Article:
Liberal democracy is in a rough spot right now. I won’t challenge that. I will, however, challenge a monocausal explanation that democracy is deconsolidating because of the young’ns. These are the familiar “Millennials”, people born after 1981. They are convenient targets for pundits and even some academics because of their perceived lack of support for democracy among other alleged shortcomings (i.e. the damn music, skateboarding on the sidewalk, other chicanery).
In the interest of full disclosure, I am a Millennial (older one at that) who teaches younger Millennials as part of my professional obligations. I at once see their promise and their shortcomings.1 I don’t think blaming them for the lack of democratic support is appropriate. Instead, the evidence we see that is consistent with a lack of support for democracy among American youth is either 1) a misrepresentation of the data and/or 2) possibly a “heaping” phenomenon we see in survey data in which respondents who don’t know how to answer a question use some type of satisficing heuristic to arrive at a familiar number or place themselves in the middle of the set of available answers.
My interest here is largely the United States, so I will focus on the American case.
Before going any further, I will editorialize that blaming the Millennials for Trump is demonstrably wrong. His election victory is the strongest event to date about how democracy is hanging in the balance so this point is worth reiterating. If the vote were left entirely to Millennials—disenfranchising all Gen Xers, the Boomers, and the remaining Greatest/Silent Generation folk—Trump would have been routed. It would not have been close. The Boomers collectively gifted Trump to the younger generation both with their votes and their outsized view of what their childhood was like. Don’t pin that on the kids.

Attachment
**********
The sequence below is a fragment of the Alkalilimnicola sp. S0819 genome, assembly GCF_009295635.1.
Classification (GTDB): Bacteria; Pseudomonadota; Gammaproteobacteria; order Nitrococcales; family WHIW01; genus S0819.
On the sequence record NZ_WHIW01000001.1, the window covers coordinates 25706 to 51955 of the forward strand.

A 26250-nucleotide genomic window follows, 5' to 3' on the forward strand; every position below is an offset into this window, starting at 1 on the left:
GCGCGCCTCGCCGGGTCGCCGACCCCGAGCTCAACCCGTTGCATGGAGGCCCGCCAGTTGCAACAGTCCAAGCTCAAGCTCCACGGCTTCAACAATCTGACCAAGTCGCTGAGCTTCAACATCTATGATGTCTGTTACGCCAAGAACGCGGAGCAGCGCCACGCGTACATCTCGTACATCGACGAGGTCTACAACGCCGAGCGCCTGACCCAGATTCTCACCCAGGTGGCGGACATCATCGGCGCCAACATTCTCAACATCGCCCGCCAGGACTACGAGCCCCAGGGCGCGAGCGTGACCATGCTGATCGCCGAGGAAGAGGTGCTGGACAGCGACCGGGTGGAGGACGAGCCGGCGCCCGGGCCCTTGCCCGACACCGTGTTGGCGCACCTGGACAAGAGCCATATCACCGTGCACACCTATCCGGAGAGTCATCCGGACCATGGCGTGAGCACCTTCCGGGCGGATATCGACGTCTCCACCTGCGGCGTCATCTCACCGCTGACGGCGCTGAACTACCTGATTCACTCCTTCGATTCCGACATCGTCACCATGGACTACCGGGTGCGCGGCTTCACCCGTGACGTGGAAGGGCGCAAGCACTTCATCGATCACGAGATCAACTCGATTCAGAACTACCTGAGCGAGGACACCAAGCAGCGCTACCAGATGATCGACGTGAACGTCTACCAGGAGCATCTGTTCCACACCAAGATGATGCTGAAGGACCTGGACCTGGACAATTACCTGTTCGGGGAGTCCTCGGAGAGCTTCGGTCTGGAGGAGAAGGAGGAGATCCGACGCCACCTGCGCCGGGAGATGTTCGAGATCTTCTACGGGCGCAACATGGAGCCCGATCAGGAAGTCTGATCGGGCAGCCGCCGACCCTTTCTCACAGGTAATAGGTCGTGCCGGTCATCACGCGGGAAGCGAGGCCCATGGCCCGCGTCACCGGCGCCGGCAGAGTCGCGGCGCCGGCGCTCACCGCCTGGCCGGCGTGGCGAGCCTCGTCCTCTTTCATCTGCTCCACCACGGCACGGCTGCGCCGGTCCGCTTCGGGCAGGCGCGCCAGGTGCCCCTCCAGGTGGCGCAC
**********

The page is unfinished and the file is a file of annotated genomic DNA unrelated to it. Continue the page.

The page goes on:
My hunch is everyone has seen the graph to the right. The New York Times published it. It purports to show a steep decline in support for democracy in six enduring democracies. The U.S. figure is important here since it implies only Britain and New Zealand surpass it in terms of Millennials who do not think it essential to live in a democracy. It also strongly implies that less than half of Millennials don’t think it essential.
Erik Voeten noted this is a highly selective scaling of this particular variable from World Values Survey. Basically, the authors of the study the New York Times cites select on the full 10s on the 1-10 variable from World Values Survey. Show the full scale and average across it and the decline in support for democracy’s essentiality does not look as stark. This is a good illustration of how to be careful in reading a decline or negative relationship. A negative relationship here just suggests that younger citizens are less likely to think of democracy as “more essential” relative to older citizens. It does not mean that younger citizens think of democracy as “not essential.”
It’s an important nuance you’d learn in my quantitative methods class. Put another way, don’t misconstrue “a negative relationship between x (age) and y (importance of democracy)” with “x (age) makes y (importance of democracy) negative.”